Trump’s ‘sovereignty’ pitch at UN could be good news for autocrats – World

Threatening to “totally destroy” North Korea. Prophesying that some nations in the room are “going to Hell.” Warning diplomats they “haven’t heard the last of” his attacks against the Iran nuclear deal.

Beyond the dark picture of the world U.S. President Donald Trump painted from the podium at the United Nations General Assembly on Tuesday, world leaders in the room may have taken comfort in one word he pitched again and again.

Sovereignty.

Trump mentioned the concept 21 times in 40 minutes, making the case for national self-interest and the rights of countries to have their own world views and systems of government respected without outside meddling.

“Our success depends on a coalition of strong and independent nations that embrace their sovereignty, to promote security, prosperity and peace, for themselves and for the world,” Trump told the annual gathering of 193 member nations and their representatives.

As U.S. president, he said he will “always put America first. Just like you, as the leaders of your countries, will always and should always put your countries first.”

Applause in the room seemed to validate UN expert Richard Gowan’s contention that sovereignty is, ironically, a “popular concept” at the world body.

Popular among whom, though, is potentially the problem.

“It’s very popular with China. With Russia. And with developing countries in the Non-Aligned Movement,” said Gowan, with the European Council on Foreign Relations. “It’s appealing to a lot of the non-Western countries in the room.”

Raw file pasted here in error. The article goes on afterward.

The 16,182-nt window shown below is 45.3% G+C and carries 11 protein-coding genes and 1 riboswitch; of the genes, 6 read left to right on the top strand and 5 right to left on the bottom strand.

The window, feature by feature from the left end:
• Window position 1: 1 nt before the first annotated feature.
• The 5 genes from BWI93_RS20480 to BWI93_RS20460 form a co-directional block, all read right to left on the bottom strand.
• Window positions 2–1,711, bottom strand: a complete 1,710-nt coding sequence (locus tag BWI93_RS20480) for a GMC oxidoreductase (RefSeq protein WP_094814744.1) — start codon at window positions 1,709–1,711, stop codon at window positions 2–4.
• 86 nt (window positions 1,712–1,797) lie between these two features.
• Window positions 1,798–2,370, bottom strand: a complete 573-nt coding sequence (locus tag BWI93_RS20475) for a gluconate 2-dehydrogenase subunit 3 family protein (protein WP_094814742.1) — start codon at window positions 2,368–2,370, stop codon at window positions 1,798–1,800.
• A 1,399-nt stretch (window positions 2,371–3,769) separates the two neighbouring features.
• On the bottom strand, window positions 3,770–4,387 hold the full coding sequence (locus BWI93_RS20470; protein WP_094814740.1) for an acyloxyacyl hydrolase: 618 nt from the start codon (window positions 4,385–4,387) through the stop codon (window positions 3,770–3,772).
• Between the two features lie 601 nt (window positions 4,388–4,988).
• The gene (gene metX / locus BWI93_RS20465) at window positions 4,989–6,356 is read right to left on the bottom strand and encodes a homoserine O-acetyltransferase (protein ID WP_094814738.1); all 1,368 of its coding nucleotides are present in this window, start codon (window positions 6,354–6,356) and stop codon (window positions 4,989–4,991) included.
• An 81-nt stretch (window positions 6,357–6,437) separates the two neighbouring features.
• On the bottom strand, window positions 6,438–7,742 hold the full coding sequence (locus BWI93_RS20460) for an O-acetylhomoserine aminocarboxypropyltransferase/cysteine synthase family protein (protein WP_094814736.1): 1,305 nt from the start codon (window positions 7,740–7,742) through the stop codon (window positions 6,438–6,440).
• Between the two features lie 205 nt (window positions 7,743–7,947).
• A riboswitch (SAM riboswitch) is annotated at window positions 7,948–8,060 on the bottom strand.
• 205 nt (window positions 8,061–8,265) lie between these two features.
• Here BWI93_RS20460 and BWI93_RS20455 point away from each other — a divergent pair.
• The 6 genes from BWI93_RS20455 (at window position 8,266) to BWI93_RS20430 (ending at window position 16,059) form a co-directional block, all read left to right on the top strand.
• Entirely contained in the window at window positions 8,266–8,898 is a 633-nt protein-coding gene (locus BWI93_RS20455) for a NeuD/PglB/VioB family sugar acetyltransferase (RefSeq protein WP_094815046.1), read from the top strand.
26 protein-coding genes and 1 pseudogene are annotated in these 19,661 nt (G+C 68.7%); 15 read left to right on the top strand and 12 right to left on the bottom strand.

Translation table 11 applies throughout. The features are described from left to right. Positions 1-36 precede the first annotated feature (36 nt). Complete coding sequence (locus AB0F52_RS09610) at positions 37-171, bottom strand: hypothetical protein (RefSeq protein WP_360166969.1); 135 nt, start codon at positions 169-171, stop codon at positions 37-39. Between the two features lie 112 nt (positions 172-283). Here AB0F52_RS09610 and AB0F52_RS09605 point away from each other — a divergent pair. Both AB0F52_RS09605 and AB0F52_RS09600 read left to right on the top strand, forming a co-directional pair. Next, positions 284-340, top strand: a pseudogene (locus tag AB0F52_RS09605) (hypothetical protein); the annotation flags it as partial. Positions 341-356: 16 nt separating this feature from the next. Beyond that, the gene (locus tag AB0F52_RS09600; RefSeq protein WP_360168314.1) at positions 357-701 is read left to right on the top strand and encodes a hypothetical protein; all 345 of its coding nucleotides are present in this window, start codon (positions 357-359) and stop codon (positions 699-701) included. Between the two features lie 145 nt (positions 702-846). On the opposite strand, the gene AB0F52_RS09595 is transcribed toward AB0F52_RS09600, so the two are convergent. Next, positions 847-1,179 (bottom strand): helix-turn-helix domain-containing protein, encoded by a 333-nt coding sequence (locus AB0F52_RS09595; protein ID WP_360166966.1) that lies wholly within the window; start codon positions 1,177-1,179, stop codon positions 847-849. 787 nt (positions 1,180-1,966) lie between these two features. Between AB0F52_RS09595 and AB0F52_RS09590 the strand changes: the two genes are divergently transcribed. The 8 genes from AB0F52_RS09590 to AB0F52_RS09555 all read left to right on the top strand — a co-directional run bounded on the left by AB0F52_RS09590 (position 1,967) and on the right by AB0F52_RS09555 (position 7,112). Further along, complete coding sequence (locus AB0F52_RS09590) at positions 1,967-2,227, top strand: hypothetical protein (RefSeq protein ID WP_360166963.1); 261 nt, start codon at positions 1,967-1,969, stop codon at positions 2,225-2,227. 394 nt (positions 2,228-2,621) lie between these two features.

Many of those nations have come under the scrutiny of international human rights observers.

‘Leave us alone’

While Myanmar’s leader, Aung San Suu Kyi, skipped this year’s gathering amid allegations of ethnic cleansing of the Southeast Asian nation’s Rohingya Muslims, Gowan said demands by any U.S. delegates that Myanmar stop the persecution could be thrown right back at the Americans.

“My suspicion is that U.S. diplomats who are going around trying to pressure Myanmar, or perhaps even Venezuela, will find that a lot of non-Western counterparts will say, ‘We just heard your president praise sovereignty. We are simply sovereign nations — leave us alone.'”

Pundits pointed out after the speech that Russian President Vladimir Putin would delight in the prospect of an American president elevating national sovereignty above the promotion of democracy abroad.

“Trump has given a rhetorical gift to countries that are anti-liberal…

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